Ice Hockey debuts at the Olympics
April 23, 1920 — Antwerp, Belgium
Since the creation of the IIHF in 1908, international hockey within Europe had seen a dramatic rise in popularity and occurrence. The Canadian-style game was quickly replacing bandy in many countries, and games between club teams and national teams in various countries started to become a common occurrence. It wasn’t until 1920, though, that the first truly international hockey tournament was played. That year hockey was part of the Summer Olympics in Antwerp (there was no such even called the Winter Olympics yet), and there were seven teams entered - two from overseas (Canada and USA) and five from Europe (Belgium, France, Switzerland, Czechoslovakia, and Sweden).
There were many elements of that first tournament which, all these years later, seem primitive, but it was an historic start nonetheless. Teams played seven men a side and games consisted of two 20-minute periods. Canadian rules and interpretations were used thanks to the reputation of William Hewitt, Canada’s team manager, whose knowledge of the game was so superior to anyone else’s. The rink’s dimensions were tiny by anyone’s idea of a regulation rink—58 feet wide and 165 feet long (18x50 metres), and games were played outdoors on uneven and inconsistent patches of natural ice.
Sweden’s team was comprised of bandy players who were playing with a puck for the first time. Although they learned by leaps and bounds, they were no match for the North Americans. The Czechoslovaks, too, were unfamiliar with the finer points of the game, but they were also poor skaters and lacked even a fundamental grasp of the strategy of hockey. The other European nations were similarly ill-prepared for the event. They were game and enthusiastic but not particularly impressive.
The games were played under a strange and controversial format called the Bergvall system. All teams played for the gold medal, and those teams that lost games to the winning team — Canada — then played for silver. The teams that lost to that team — USA — then played for bronze. As expected, Canada won gold with easy wins over the Czechoslovaks (15-0) and Sweden (12-1) and a close win over the Americans, 2-0. The Americans won silver easily after beating Sweden 7-0 and Czechoslovakia 16-0, and the Czechoslovaks beat the Swedes 1-0 for bronze.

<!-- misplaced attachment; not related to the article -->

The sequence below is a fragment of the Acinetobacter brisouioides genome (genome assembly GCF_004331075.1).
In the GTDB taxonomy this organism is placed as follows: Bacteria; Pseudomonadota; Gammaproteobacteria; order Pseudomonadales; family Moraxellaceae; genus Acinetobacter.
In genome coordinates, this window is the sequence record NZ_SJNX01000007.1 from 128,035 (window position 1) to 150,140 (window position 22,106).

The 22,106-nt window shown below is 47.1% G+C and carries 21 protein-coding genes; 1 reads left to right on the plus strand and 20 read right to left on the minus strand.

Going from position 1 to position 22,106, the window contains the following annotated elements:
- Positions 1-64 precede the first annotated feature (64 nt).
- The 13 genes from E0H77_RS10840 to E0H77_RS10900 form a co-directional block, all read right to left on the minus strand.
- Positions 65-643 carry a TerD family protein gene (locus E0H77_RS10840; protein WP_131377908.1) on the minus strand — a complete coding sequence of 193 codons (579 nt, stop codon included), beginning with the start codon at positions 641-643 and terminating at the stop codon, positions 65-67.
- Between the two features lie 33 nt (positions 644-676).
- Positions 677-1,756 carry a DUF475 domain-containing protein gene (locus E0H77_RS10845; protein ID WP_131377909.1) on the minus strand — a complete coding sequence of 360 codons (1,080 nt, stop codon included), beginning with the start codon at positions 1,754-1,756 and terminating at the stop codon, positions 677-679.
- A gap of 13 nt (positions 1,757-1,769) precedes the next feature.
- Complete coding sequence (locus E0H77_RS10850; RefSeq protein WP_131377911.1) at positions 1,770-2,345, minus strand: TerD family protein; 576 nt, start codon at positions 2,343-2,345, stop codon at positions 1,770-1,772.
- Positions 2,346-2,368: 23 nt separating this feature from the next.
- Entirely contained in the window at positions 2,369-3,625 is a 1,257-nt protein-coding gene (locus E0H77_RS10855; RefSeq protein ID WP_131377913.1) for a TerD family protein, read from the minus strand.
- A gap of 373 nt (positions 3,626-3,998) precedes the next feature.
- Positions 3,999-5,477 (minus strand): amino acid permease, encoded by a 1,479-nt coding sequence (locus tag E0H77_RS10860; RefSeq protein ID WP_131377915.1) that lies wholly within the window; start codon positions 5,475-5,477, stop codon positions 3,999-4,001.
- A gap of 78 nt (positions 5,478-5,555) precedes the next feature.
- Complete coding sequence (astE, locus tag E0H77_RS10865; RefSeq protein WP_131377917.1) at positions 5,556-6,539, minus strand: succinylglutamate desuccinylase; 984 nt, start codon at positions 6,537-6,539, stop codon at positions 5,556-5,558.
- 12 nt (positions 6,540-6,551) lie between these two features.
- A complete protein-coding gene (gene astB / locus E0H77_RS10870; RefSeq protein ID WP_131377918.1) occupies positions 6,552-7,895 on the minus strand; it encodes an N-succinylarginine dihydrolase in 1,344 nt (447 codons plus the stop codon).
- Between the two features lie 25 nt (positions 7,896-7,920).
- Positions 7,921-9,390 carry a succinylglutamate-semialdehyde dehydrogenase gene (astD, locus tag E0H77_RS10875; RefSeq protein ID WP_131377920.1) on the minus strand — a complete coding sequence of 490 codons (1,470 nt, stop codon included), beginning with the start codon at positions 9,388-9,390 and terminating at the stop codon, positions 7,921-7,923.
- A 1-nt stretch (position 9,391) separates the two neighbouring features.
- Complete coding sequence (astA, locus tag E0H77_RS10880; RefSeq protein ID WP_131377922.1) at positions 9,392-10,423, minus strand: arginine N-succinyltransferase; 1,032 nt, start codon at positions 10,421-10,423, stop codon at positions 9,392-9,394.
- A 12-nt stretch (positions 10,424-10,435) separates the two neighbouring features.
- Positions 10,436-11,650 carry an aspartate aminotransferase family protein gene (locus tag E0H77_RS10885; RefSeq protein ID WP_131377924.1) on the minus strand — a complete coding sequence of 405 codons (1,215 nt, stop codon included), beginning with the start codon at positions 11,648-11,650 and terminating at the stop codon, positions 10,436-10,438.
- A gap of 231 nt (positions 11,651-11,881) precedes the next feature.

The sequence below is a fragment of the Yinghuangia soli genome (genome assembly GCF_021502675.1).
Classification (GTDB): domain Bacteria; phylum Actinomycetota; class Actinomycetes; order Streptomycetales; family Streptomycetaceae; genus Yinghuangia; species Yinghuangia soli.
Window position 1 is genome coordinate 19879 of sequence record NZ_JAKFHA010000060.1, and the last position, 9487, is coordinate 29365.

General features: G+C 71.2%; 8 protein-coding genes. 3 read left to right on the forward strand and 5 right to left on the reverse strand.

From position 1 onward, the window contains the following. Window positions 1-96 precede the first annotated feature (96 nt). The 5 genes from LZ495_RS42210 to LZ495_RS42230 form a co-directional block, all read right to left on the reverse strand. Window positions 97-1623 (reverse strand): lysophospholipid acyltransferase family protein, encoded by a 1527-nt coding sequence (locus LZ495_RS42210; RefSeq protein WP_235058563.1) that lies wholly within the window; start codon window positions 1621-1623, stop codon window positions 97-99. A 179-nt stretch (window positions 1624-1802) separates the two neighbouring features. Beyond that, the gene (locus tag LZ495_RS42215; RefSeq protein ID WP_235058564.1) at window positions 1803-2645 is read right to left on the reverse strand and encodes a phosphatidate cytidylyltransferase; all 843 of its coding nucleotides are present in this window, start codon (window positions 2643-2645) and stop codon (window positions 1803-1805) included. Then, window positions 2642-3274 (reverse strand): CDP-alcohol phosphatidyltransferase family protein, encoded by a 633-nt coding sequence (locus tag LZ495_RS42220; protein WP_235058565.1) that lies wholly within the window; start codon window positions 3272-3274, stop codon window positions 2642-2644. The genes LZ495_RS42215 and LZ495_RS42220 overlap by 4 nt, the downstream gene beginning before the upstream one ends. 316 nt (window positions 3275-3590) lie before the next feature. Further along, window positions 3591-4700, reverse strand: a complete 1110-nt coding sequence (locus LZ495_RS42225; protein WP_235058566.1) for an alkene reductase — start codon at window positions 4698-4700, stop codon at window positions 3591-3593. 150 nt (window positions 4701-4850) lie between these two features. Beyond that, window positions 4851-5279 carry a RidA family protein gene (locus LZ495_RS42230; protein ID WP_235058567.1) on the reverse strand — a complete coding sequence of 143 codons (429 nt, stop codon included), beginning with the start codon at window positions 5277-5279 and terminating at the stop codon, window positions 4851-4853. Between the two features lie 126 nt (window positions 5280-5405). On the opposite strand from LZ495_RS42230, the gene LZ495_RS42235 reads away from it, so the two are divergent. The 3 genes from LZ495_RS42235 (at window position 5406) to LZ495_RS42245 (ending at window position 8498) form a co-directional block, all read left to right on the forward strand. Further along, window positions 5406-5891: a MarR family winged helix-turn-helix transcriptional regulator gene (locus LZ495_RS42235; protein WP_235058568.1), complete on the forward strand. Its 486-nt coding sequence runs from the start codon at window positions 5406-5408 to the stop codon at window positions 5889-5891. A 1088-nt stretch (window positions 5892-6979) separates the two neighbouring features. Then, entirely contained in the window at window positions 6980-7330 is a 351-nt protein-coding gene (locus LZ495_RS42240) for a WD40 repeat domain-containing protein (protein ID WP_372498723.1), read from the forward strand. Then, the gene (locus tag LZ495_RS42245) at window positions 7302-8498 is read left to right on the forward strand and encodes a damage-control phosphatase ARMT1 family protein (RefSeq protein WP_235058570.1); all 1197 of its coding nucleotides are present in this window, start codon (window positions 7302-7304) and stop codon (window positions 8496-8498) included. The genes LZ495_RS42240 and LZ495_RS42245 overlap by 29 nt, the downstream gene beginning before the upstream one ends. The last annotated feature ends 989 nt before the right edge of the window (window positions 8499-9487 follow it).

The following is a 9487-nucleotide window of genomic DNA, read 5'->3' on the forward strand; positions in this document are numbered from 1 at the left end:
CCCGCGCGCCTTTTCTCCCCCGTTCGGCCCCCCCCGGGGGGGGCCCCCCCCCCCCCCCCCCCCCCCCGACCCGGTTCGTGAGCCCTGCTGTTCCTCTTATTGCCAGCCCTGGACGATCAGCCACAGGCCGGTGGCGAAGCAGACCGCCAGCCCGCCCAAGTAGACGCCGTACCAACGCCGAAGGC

The sport of hockey proved a huge success, and Canada’s display of skill so impressed the fans and organizers that it was clear this would not be the last such event. Indeed, the IOC eventually created a separate Olympics for winter sports, so that in 1924, a more organized and efficient tournament could be presented. Hockey was now an international sport taking roots in most countries in Europe, paving the way for greater and greater expansion and development of the IIHF.
About the Top 100 Stories
As part of the IIHF's 100th anniversary celebrations, www.IIHF.com is featuring the 100 top international hockey stories from the past century (1908-2008). Starting now and continuing through the 2008 IIHF World Championships in Canada, we will bring you approximately three stories a week counting down from Number 100 to Number 11.
The Final Top 10 Countdown will be one of the highlights of the IIHF's Centennial Gala Evening in Quebec City on May 17, the day prior to the Gold Medal Game of the 2008 World Championship.
These are the criteria for inclusion on this list: First, the story has to have had a considerable influence on international hockey. Second, it has to have had either a major immediate impact or a long-lasting significance on the game. Third, although it doesn't necessarily have to be about top players, the story does have to pertain to the highest level of play, notably Olympics, World Championships, and the like. The story can be about a single moment — a goal, a great save, a referee's call — or about an historic event of longer duration — a game, series, tournament, or rule change.